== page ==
Although it cannot be formally confirmed Catholics actually did not attend the Festival. I informally asked the opinion of some of the organizers and they also had the impression that the attendance was mostly of already members of the Evangelical Churches. However, predication asked for conversion and a number of volunteers were prepared and ready to assist converted people. It is important to say that predication once and again underlined that this is not a religious movement, that the participant churches are not religions, and therefore that they did not ask for a religious conversion, but to convert to a personal relationship with Jesus Christ. As it is known, this is a common tenet of most of the evangelical churches, but during the Festival it was particularly emphasized as a part of the strategy.
At the same time, during the mornings local festivals were carried out in other areas of the city and in other cities of the State. Some were very successful in marking the public presence of the evangelical churches, like the one organized near a very busy street market in the city with music, puppets, clowns, children nursery, medical assistance, etc. Others were not so successful, as the one that consisted mostly in religious services and did not attract attention of passers-by.
All together, however, contributed in making the presence of religious alternatives to the Roman Catholic church very public. To date, one can still see the big posters announcing the Life Festival and, hence, the presence of these alternative religious options.
In a competition there are rules. Sometimes they are explicit but most of the time they are implicit rules. All churches in Aguascalientes agree on the prohibition of physical violence but they do not exclude the use of symbolic violence (Bourdieu, 1975) consisting mostly in throwing light on other churches worst aspects. They are for instance labeled sects by each other and are shown as having a life faraway from the evangelical commandments. This however is not made in the presence of the adversaries, but it is a discourse addressed to the own church members.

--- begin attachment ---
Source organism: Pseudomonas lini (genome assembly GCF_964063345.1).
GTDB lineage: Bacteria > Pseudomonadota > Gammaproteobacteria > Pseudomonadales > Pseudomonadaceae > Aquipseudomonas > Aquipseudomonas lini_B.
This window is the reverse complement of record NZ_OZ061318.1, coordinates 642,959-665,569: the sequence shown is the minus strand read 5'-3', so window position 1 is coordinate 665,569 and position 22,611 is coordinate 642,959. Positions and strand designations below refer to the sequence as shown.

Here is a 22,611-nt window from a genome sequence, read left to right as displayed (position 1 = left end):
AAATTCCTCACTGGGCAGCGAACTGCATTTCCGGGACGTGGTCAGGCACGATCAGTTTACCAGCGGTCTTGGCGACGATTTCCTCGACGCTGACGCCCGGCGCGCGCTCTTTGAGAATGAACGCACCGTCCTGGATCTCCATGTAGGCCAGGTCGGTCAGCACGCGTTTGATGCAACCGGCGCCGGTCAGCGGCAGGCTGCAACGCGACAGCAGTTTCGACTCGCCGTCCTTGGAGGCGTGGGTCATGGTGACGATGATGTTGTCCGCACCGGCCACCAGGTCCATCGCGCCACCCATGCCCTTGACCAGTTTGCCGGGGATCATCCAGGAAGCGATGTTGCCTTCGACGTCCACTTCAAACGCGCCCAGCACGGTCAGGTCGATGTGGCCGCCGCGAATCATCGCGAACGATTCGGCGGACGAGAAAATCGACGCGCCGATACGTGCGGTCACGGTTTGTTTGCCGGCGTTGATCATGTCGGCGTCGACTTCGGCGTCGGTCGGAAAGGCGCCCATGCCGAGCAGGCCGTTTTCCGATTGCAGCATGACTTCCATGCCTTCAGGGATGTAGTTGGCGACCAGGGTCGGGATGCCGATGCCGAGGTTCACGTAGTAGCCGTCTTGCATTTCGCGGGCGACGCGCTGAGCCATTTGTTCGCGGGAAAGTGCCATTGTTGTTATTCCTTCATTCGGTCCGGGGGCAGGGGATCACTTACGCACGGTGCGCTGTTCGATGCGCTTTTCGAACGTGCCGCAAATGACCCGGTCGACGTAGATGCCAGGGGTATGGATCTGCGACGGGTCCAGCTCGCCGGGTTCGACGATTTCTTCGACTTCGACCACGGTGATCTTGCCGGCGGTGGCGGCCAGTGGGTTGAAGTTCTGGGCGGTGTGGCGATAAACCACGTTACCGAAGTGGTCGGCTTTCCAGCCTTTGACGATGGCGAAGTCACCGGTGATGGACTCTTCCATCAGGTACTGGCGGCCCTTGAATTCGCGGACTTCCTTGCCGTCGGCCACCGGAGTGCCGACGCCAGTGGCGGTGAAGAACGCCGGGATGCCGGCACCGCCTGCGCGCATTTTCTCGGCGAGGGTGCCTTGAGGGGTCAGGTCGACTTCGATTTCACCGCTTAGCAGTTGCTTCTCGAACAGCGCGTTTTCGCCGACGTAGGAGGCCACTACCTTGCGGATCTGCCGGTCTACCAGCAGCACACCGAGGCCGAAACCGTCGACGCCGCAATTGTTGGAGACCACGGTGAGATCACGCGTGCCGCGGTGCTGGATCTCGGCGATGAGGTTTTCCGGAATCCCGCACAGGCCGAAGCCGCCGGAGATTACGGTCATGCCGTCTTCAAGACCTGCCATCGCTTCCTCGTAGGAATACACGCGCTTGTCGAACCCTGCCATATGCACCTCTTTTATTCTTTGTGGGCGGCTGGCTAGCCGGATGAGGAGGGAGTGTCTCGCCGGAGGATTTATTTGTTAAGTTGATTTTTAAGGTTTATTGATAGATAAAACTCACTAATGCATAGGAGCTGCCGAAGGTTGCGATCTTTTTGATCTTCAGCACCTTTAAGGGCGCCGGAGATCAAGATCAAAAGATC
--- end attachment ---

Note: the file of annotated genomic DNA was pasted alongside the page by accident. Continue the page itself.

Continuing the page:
It is important to show that there are also rules that apply to regulate the relationships between the members of the Alliance. They are on the one hand the more formal written rules, and on the other the informal rules that in a game regulate behavior of the members of a coalition. They, for instance, could regulate whether there are or not transferable payoffs within the members of the coalition, and could define penalties for defection. To date I only learned about the banning of what they call "ship trade" or "ship robbery" which consist in convincing members of an evangelical church to attend another evangelical church. I however need more field work in order to discover other non written rules.
To resume, my paper is the presentation of a research still in course on religious competition in Aguascalientes. I therefore will gratefully accept any suggestions you may have for me.
Bourdieu, Pierre (1971) "Genèse et structure de cham religieux". Revue Francaise de Sociologie, XII, 295-334.
Bourdieu, Pierre y Jean-Claude Passeron (1975) Reproduction. In Education, Society and Culture. London, Beverly Hills: Sage.
De la Torre, Renée (1995) Los hijos de la luz. Discurso, identidad y poder en La Luz del Mundo. Guadalajara: Iteso.
Fortuny Loret de Mola, Patricia (1999) Creyentes y creencias en Guadalajara. México: Conaculta-Inah, Ciesas.
Giménez. Gilberto (1988) Sectas religiosas en el sureste. Aspectos sociográficos y estadísticos. México: Ciesas.
Padilla Rangel, Yolanda (1992) El catolicismo social y el movimiento cristero en Aguascalientes. Aguascalientes: Instituto Cultural de Aguascalientes.
Serrano Alvarez, Pablo (1992) "Catolicismo, religión y acción social regional. El caso del sinarquismo en el bajío mexicano (1937-1952)", en C. Martínez Assad (coord) Religiosidad y política en México, pp. 261-278. México: Universidad Iberoamericana.
Vázquez Parada, Lourdes Celina (1999) Testimonios sobre la Revolución Cristera: Hacia una hermenéutica de la conciencia histórica. Tesis de Doctorado. Universidad de Guadalajara.